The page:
c. Non steroidal anti-inflammatory drugs will help decrease the production of inflammatory mediators and improve the clinical demeanour of the animal.


Carprofen 1.4 mg/kg. Flunixin meglumine 2 mg/kg. Ketoprofen 3 mg/kg. Meloxicam 0.5 mg/kg.

d. Intravenous fluid therapy, 100-200 mg/kg over 4-5 hours. e. Good nursing rugs , heat and human company.

Acute Mastitis:
Caused by a number of different bacteria.

Clinical Signs:
Pyrexia, anorexia, lethargy. Udder hard, swollen and painful. Milk yield decreased; milk consistency changed. Milk often thin and watery with clots.

a. Broad-spectrum antibiotics – parenteral and intramammary. Broad-spectrum antibiotic: Cephalosporins. Cloxacillin. Amoxicillin/clavulinic acid preparations.

Intramammary: Cephacetrite sodium (Vetimast, Novartis). Cefoperazone (Pathocef, Pfizer).

b. Oxytocin. c. Supportive therapy , as for peracute mastitis, if necessary – intravenous fluids and non steroidal antiinflammatory drugs.

Chronic Mastitis:
This develops from the acute form of the disease. It is manifested by hardness of the udder and by the presence of single or multiple abscesses within the gland and often the subcutis. The teat is sometimes swollen, and the teat canal may contain a hard core of inspissated pus. These changes are easily detected when the ewe is examined prior to mating when the gland has involuted. (Single or multiple milk cysts may be mistaken for abscesses. Cysts occur most frequently ventrally in the mid-line; milk is readily aspirated from them.) It become common to refer to mastitis observed at the premating examination of ewes as potweaning mastitis. The term embraced the notion that the several thousand ewes at the time of weaning and at regular intervals thereafter have shown that few new cases of mastitis develop after weaning. The great majority of cases of preweaning mastitis detected posweaning. They represent the sequelae of an acute mastitis that developed during lactation.


To diagnose mastitis, it is necessary to learn how to distinguish between the symptoms of the various types of mastitis infection (see Tables 1 and 2 above). The key points to remember are as follows: Monitor the milk: routine examination of the milk using a filter cup to extract the first three squirts before washing (before milking) is undoubtedly the best way to diagnose mastitis. The presence of lumps, flakes, blood, etc. must be watched for. Milk that is hotter than normal may be a good indication of a Staphylococcus aureus infection. Palpate the udder: particularly after milking, when it is easy to detect swelling, and fibrous, hard or injured tissue. Be attentive: to other more evident signs such as fever, redness, etc. Since these symptoms are often absent, particularly in cases of subclinical, subacute or chronic mastitis, only half of all mastitis infections, at best, can be detected through observation. Some tests may therefore also be useful, notably cell counts, bacterial identification and the California Mastitis Test (CMT).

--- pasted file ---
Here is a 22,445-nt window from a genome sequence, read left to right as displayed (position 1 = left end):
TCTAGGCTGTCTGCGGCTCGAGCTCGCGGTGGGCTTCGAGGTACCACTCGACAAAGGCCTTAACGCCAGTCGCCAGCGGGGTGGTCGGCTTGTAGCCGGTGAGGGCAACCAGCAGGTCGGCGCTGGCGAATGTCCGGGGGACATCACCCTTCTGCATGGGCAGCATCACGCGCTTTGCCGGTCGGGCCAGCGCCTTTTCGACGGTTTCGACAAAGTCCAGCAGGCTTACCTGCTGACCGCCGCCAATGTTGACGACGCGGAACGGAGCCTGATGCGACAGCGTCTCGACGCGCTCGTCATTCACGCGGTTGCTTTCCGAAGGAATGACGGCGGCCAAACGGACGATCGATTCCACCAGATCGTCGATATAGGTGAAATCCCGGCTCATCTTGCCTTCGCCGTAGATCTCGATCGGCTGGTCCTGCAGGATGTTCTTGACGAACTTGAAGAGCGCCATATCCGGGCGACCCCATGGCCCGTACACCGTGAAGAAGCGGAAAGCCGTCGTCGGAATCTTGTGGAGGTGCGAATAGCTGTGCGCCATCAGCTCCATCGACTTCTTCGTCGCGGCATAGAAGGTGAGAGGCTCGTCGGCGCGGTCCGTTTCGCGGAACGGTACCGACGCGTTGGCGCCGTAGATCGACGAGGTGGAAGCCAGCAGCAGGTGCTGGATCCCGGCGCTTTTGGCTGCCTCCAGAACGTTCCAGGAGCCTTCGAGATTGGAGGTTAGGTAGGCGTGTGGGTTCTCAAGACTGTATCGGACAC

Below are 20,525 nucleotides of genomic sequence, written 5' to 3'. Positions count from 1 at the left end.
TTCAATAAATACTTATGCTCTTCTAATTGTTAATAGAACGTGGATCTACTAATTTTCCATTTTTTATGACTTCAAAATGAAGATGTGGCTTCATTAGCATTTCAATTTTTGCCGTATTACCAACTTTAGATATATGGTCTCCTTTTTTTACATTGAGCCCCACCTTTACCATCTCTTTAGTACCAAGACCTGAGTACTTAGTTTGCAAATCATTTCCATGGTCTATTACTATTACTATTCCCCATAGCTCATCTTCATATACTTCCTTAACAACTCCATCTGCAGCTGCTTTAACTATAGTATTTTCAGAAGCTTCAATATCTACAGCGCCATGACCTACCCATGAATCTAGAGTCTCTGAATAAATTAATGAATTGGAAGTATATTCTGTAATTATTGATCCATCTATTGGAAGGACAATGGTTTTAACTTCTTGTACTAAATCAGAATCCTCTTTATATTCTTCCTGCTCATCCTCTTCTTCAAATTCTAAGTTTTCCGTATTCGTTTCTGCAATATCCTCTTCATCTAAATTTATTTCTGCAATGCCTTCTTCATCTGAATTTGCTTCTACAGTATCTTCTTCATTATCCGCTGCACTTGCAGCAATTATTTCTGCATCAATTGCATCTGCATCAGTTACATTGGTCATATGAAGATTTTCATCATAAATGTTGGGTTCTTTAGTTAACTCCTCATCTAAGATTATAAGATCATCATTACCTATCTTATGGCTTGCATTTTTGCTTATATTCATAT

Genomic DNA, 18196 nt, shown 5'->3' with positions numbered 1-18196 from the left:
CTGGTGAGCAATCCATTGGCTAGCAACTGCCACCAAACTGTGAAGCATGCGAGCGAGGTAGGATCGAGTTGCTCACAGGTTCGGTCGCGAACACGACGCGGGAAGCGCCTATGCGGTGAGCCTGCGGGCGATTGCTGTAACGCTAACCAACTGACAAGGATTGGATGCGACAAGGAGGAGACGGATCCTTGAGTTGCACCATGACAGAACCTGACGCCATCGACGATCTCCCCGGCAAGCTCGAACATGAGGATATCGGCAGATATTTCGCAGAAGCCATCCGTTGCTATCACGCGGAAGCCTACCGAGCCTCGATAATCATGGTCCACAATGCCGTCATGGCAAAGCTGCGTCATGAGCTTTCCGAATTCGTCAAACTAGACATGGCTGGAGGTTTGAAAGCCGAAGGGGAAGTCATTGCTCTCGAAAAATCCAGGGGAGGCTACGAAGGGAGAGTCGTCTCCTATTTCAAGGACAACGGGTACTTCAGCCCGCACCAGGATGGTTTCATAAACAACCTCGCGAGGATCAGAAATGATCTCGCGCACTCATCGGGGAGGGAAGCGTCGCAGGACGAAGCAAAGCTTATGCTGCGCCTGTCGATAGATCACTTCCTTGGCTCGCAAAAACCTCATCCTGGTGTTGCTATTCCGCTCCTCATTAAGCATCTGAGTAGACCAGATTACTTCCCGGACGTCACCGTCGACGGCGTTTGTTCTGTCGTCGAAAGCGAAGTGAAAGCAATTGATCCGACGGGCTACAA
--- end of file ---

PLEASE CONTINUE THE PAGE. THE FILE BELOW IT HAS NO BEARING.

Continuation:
California Mastitis Test (CMT):
Introduction: The California Mastitis Test (CMT) is a rapid, accurate, animal-side test to help determine somatic cell counts (SCC). The term somatic cell is used to identify any cell in the body. With the CMT test, the somatic cells that are being measured are mainly neutrophils. Neutrophils are white blood cells that help the body fight infection and are present in increased numbers in the udder when the animal has mastitis. The

CMT test was developed to sample individual udder halves to determine the presence of subclinical mastitis. The test can also be conducted on bucket and bulk tank milk samples to help determine somatic cell counts (SCC) of the entire herd.

California Mastitis Test

How to Perform the Test: A small sample of milk (approximately ½ teaspoon) from each teat is collected into separate compartments of a plastic paddle that has shallow cups marked A, B, C and D. An equal amount of CMT reagent is added to the milk. The paddle is rotated to mix the contents. In approximately 10 seconds, the score should be read, while continuing to rotate the paddle. Because the reaction disappears within 20 seconds, the test must be read quickly.

Clean each teat with alcohol. Squirt a small amount of milk from each teat into the appropriate section of the paddle. 1/2 teaspoon of milk is sufficient.